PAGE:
Yourcenar became an American citizen in 1947. Among her many interests were an active concern for the environment. She contributed to a variety of organizations for reducing overpopulation and pollution and for saving whales, seals, trees—whatever is threatened with extinction by avaricious exploiters.

Marguerite Yourcenar Biography (Masterpieces of World Literature, Critical Edition)

ph_0111204715-Yourcenar.jpgMarguerite Yourcenar Published by Salem Press, Inc.

Marguerite Yourcenar (yewr-suh-NAHR) was one of the most original writers of post-World War II France and the first woman ever elected to the French Academy, whose purpose is to maintain the purity of the French language and whose members are drawn from among the best minds in French letters and science. Born Marguerite de Crayencour in Brussels, Belgium, on June 8, 1903, she was the only child of aristocratic and wealthy parents, Michel and Fernande de Crayencour. Her mother died of fever and other complications shortly after giving birth. Marguerite was reared by a series of nurses and maids as she and her father moved from Belgium to northern France to Paris.

Her father was an adventurous and unconventional man, as she lovingly and admiringly portrayed him in her 1977 autobiographical Archives du Nord (How Many Years, 1995). He loved the cosmopolitan excitement of European casino and spa towns. Also a student of literature and well read in the classics, he revealed to his daughter the beauty of French, English, Latin, and Greek masterpieces while private tutors taught her the other school subjects. Yourcenar as a result passed the baccalauréat examinations in 1919 at the early age of sixteen. Only two years later, she published Le Jardin des chimères (1921; the garden of chimeras) at her father’s expense under the pen name Marguerite Yourcenar (an incomplete anagram of her last name, which later became her legal name). This work of poetry was followed the next year by another more ambitious collection of poems, Les Dieux ne sont pas morts (1922; the gods are not dead).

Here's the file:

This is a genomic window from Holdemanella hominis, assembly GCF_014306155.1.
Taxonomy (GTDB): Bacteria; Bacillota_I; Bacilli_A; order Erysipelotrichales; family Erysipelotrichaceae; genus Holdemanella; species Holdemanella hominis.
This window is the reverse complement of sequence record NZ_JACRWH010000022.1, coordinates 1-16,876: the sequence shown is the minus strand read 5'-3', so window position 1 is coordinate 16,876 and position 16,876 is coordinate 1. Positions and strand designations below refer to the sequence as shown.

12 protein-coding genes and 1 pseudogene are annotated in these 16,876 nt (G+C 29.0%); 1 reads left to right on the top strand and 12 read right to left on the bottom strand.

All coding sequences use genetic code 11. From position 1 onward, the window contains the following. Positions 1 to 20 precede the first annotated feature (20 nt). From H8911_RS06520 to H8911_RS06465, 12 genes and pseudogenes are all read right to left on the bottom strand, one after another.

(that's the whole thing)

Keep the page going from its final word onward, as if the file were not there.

The publication in 1929 of the novel Alexis: Ou, Le Traité du vain combat (Alexis, 1984) not only brought the first favorable reviews but was also followed in quick succession by other works of fiction....

(The entire section is 762 words.)

Marguerite Yourcenar Biography (Masterpieces of World Literature, Critical Edition)

During a 1968 interview with the noted French author Françoise Mallet-Joris, Marguerite Yourcenar declared, “I believe in the nobility of refusal.” Indeed, all her protagonists rebel against moral or cultural limits and engage in deviant behavior or radical ideas, but they often find themselves unable to resolve the conflicts between society’s demands and their passions as they seek either wisdom or truth. Marguerite Yourcenar is recognized for the loftiness of her thought, the breadth of her culture, and the humanity of her creations. Her works, while traditional in their style, are both elegant and contemporary.